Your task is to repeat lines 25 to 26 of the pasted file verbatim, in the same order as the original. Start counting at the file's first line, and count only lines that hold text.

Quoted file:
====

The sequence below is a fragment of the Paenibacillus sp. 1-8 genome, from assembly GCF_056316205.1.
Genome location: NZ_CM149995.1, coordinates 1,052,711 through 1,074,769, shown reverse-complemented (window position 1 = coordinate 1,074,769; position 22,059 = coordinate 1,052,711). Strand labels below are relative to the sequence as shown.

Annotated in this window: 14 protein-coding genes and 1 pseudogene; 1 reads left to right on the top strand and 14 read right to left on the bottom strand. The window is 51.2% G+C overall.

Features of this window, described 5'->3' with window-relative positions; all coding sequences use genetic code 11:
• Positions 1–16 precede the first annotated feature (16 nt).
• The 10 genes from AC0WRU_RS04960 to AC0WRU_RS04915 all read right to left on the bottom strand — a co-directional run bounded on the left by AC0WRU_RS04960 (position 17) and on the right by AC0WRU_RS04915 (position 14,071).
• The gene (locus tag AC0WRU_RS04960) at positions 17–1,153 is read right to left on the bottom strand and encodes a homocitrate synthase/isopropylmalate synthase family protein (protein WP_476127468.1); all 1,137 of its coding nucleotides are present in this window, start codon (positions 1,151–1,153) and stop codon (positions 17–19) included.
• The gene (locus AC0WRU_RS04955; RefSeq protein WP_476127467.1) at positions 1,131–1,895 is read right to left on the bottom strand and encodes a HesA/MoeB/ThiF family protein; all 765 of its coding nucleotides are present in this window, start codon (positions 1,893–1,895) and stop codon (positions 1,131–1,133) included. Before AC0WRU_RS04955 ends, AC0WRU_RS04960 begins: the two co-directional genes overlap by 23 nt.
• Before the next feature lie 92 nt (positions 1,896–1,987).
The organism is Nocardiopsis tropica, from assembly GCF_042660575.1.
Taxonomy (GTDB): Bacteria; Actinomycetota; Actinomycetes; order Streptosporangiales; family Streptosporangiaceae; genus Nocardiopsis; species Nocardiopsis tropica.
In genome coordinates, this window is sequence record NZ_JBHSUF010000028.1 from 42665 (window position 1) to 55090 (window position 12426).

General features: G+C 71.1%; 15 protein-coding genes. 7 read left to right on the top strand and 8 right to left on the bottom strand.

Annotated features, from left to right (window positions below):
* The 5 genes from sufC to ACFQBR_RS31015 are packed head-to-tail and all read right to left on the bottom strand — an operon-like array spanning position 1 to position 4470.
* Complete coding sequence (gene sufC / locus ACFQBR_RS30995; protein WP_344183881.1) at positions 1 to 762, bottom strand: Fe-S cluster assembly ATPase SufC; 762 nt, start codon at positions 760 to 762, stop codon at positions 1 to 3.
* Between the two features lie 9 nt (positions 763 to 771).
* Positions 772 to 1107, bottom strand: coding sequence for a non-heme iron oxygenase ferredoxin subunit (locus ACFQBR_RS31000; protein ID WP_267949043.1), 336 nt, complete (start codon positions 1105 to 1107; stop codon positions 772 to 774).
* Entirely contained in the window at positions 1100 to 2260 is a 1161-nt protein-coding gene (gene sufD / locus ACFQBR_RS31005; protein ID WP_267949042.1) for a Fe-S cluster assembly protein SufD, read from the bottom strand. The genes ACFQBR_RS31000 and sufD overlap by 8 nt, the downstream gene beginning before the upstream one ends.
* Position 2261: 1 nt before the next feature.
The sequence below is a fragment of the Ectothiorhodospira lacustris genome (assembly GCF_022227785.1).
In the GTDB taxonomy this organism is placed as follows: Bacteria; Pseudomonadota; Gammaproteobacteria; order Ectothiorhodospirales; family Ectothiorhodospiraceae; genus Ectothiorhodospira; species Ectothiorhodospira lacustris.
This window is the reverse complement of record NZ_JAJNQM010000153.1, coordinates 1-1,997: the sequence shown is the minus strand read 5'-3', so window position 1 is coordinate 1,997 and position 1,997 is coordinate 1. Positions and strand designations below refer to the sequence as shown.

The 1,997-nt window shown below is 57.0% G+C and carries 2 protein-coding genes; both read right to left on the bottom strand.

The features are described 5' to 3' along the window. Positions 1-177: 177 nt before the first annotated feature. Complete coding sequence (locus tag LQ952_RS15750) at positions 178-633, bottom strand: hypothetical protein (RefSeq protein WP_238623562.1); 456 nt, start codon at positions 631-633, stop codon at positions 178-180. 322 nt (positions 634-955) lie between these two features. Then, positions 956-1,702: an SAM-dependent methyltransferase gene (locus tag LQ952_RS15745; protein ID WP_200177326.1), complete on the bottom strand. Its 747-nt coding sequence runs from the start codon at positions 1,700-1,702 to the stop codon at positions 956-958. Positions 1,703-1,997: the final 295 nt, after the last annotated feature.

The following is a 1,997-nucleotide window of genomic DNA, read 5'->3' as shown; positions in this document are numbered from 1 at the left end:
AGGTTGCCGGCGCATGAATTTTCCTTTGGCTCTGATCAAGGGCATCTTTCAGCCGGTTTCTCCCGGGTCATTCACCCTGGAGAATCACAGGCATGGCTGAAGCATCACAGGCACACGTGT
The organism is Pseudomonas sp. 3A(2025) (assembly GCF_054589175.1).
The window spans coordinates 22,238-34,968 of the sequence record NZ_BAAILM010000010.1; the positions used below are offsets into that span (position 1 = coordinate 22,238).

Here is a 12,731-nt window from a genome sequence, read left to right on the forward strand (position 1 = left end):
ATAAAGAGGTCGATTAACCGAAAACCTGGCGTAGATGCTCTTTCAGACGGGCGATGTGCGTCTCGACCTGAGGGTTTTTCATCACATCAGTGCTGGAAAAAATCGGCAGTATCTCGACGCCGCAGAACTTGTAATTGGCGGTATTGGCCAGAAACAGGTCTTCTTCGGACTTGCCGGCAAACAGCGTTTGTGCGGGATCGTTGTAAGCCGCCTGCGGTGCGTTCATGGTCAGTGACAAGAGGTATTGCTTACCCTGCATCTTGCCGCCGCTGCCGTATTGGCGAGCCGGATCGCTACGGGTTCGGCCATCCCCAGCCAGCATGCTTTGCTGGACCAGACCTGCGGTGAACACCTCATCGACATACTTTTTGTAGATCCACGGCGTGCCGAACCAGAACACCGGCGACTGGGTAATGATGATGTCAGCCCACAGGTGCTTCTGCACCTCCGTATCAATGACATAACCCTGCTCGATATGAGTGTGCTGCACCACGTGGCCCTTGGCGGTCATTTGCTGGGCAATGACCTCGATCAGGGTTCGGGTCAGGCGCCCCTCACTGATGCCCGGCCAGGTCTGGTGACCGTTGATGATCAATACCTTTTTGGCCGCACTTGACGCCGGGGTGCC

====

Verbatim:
The features are described 5' to 3' along the window. Positions 1-177: 177 nt before the first annotated feature. Complete coding sequence (locus tag LQ952_RS15750) at positions 178-633, bottom strand: hypothetical protein (RefSeq protein WP_238623562.1); 456 nt, start codon at positions 631-633, stop codon at positions 178-180. 322 nt (positions 634-955) lie between these two features. Then, positions 956-1,702: an SAM-dependent methyltransferase gene (locus tag LQ952_RS15745; protein ID WP_200177326.1), complete on the bottom strand. Its 747-nt coding sequence runs from the start codon at positions 1,700-1,702 to the stop codon at positions 956-958. Positions 1,703-1,997: the final 295 nt, after the last annotated feature.

The following is a 1,997-nucleotide window of genomic DNA, read 5'->3' as shown; positions in this document are numbered from 1 at the left end: